The US Supreme Court restricts the applicability of US antitrust laws with regard to injuries suffered abroad holding that foreign nations can preserve competition without American interference (Hoffman-La Roche / Empagran)

F. Hoffman-La Roche Ltd. v. Empagran S.A.: The Supreme Court Trusts That Foreign Nations Can Preserve Competition Without American Interference* In F. Hoffman-La Roche Ltd. v. Empagran S.A., the United States Supreme Court held that United States courts do not have jurisdiction over claims of foreign plaintiffs arising from foreign anticompetitive conduct outside of the United States unless the injuries giving rise to the claim are suffered in the United States, settling a split among the U.S. federal courts on the issue. [1] In July 2000, U.S. and foreign purchasers of vitamins filed a class action lawsuit in the United States District Court for the District of Columbia seeking damages and injunctive relief under the antitrust laws of the United States, the antitrust laws of the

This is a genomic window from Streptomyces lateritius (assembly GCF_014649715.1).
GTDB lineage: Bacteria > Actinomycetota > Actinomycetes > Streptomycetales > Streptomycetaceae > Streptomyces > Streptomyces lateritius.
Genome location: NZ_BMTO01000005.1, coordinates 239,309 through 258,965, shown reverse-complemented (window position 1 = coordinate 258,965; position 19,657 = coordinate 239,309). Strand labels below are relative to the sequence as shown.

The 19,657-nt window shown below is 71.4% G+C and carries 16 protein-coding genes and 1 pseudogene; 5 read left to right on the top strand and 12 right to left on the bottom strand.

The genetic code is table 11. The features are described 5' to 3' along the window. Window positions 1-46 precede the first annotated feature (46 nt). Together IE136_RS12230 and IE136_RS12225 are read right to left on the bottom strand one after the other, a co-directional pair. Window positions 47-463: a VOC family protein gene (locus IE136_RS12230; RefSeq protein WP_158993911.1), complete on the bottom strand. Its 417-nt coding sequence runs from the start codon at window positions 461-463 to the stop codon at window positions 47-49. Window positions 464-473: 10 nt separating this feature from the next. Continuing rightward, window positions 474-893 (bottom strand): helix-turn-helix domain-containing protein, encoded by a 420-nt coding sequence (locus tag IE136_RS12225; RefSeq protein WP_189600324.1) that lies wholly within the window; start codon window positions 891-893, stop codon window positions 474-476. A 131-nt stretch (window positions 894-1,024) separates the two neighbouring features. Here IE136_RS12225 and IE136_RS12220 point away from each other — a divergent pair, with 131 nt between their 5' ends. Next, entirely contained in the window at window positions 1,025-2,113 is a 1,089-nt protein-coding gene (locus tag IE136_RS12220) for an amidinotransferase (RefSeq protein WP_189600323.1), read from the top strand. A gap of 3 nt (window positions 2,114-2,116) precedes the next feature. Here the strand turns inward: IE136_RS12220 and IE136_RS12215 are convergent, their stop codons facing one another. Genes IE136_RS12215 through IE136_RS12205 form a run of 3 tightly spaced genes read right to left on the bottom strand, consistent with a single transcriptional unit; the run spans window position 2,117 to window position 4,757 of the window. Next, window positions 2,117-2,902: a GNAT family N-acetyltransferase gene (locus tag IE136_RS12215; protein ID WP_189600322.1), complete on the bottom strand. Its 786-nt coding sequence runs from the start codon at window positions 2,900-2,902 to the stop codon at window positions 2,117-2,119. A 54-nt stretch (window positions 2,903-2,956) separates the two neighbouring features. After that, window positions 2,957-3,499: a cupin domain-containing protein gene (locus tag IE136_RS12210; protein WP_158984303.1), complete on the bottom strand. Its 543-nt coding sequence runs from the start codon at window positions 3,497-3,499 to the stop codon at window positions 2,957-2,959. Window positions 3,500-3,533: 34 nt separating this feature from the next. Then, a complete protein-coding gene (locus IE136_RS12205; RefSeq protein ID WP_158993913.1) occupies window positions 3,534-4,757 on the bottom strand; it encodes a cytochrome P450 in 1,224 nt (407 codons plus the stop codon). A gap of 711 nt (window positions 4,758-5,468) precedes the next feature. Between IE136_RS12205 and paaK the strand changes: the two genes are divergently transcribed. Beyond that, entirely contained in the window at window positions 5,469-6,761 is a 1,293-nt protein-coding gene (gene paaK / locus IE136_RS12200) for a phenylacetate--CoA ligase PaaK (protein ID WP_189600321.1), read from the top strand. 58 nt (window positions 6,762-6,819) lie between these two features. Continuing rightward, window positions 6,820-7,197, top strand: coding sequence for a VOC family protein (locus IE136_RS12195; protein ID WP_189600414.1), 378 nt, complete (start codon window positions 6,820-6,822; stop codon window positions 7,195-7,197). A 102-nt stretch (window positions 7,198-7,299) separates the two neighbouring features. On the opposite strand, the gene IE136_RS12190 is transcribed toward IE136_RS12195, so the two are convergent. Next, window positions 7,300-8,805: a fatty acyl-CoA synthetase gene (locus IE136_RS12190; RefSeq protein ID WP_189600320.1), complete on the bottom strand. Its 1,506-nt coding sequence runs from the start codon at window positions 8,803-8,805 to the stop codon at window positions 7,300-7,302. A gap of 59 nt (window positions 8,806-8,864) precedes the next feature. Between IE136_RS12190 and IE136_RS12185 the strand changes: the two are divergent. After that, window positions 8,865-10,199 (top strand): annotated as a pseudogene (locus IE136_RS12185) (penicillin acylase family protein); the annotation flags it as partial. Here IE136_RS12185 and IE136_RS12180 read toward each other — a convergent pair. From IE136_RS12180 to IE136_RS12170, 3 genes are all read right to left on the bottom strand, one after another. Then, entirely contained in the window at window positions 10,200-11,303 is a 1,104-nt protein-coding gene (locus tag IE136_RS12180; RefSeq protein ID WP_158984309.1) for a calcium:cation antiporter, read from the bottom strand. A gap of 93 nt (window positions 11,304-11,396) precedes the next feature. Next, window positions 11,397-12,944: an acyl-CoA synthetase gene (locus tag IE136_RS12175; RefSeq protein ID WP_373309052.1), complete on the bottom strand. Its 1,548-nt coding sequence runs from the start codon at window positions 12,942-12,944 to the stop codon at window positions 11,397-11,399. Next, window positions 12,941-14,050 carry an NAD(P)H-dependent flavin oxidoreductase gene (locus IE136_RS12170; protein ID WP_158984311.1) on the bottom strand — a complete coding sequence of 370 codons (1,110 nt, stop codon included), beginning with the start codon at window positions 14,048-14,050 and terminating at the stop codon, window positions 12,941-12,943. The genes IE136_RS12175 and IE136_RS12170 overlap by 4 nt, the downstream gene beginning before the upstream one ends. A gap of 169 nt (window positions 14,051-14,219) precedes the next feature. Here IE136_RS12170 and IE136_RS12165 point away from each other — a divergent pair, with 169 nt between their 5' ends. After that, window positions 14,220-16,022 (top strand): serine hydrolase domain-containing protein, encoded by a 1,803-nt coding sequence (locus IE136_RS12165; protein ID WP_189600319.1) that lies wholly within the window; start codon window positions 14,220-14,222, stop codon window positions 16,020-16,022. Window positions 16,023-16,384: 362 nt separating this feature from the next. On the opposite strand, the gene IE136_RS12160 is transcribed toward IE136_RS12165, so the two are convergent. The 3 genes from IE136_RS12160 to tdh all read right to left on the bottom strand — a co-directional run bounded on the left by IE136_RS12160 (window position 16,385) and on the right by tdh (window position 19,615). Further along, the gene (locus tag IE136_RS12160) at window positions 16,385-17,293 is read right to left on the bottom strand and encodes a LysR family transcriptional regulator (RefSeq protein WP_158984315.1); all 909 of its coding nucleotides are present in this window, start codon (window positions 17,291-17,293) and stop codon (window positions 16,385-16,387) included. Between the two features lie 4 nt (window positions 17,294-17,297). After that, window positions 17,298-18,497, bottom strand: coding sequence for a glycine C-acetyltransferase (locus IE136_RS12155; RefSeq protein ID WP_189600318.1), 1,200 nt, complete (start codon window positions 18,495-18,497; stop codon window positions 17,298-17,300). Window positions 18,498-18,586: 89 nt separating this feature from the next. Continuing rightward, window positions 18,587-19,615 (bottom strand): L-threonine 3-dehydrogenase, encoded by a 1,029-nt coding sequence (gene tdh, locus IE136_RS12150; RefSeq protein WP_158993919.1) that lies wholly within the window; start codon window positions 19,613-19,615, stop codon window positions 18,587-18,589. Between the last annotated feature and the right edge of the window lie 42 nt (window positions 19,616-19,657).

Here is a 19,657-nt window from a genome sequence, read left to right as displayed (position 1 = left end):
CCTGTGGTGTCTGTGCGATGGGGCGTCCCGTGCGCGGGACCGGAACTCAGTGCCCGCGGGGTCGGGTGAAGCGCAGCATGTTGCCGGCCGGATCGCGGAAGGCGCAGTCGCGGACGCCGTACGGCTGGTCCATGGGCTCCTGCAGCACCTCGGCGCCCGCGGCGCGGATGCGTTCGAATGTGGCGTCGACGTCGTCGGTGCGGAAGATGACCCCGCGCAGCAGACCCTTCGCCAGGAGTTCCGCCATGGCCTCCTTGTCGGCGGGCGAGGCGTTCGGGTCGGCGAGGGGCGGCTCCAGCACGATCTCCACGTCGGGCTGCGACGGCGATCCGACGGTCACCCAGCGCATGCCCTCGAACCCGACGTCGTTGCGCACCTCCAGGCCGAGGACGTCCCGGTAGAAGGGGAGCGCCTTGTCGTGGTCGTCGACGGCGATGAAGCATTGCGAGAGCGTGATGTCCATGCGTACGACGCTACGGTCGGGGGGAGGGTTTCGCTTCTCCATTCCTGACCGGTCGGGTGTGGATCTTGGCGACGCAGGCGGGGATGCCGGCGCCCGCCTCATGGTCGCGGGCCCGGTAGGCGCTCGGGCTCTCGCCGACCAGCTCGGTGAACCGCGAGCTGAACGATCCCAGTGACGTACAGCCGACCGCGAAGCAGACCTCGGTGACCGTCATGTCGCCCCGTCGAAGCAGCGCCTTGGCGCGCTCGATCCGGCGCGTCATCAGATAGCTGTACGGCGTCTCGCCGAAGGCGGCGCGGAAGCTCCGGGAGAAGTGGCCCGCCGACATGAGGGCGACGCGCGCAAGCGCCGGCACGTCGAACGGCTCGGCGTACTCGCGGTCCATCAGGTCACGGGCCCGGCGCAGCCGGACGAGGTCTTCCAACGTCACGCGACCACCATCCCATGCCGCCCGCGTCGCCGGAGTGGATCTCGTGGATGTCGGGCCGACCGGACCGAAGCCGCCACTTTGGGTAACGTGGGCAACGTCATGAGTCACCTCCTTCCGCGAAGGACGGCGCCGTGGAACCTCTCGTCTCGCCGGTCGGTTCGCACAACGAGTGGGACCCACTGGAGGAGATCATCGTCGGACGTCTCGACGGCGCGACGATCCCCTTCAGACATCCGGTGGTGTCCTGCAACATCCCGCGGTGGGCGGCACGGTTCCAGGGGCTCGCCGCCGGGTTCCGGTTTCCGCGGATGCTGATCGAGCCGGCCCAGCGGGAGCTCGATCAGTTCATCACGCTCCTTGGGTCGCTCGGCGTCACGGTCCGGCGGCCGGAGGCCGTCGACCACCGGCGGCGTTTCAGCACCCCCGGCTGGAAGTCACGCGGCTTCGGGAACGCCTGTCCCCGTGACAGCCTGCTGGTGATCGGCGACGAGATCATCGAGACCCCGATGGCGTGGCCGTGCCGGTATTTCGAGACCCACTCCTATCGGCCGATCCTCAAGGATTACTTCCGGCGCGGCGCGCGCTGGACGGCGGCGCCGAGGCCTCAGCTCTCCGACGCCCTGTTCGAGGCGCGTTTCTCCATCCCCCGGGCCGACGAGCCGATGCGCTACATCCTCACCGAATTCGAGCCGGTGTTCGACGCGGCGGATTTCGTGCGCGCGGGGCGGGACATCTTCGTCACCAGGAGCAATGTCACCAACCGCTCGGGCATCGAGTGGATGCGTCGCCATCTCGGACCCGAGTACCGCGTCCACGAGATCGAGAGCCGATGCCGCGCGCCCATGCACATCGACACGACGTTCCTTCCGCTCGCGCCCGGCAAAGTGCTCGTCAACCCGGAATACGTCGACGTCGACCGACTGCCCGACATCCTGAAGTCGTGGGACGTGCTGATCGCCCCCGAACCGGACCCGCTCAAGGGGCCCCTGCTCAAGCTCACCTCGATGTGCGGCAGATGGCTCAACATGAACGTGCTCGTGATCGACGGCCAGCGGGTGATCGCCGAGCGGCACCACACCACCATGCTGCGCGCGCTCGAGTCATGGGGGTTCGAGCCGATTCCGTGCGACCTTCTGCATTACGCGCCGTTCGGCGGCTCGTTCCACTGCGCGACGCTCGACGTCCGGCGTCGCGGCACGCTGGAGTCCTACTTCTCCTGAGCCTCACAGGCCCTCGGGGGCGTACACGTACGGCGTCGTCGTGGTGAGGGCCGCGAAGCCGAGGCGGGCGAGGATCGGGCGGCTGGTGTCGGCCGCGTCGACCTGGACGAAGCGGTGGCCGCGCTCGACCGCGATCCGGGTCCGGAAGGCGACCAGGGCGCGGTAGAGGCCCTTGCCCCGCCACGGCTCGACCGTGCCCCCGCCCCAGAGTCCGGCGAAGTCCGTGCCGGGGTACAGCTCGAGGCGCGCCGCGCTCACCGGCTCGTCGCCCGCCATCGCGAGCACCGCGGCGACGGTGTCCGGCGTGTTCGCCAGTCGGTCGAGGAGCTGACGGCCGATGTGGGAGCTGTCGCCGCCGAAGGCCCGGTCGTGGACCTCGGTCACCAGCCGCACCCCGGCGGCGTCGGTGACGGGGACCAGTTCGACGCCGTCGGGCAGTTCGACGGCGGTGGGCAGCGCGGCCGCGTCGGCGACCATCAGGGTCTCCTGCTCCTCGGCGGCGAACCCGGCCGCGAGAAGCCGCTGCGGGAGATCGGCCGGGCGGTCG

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Marissa K. Rensen, The US Supreme Court restricts the applicability of US antitrust laws with regard to injuries suffered abroad holding that foreign nations can preserve competition without American interference (Hoffman-La Roche / Empagran), 14 June 2004, e-Competitions Bulletin Burden of proof, Art. N° 43815

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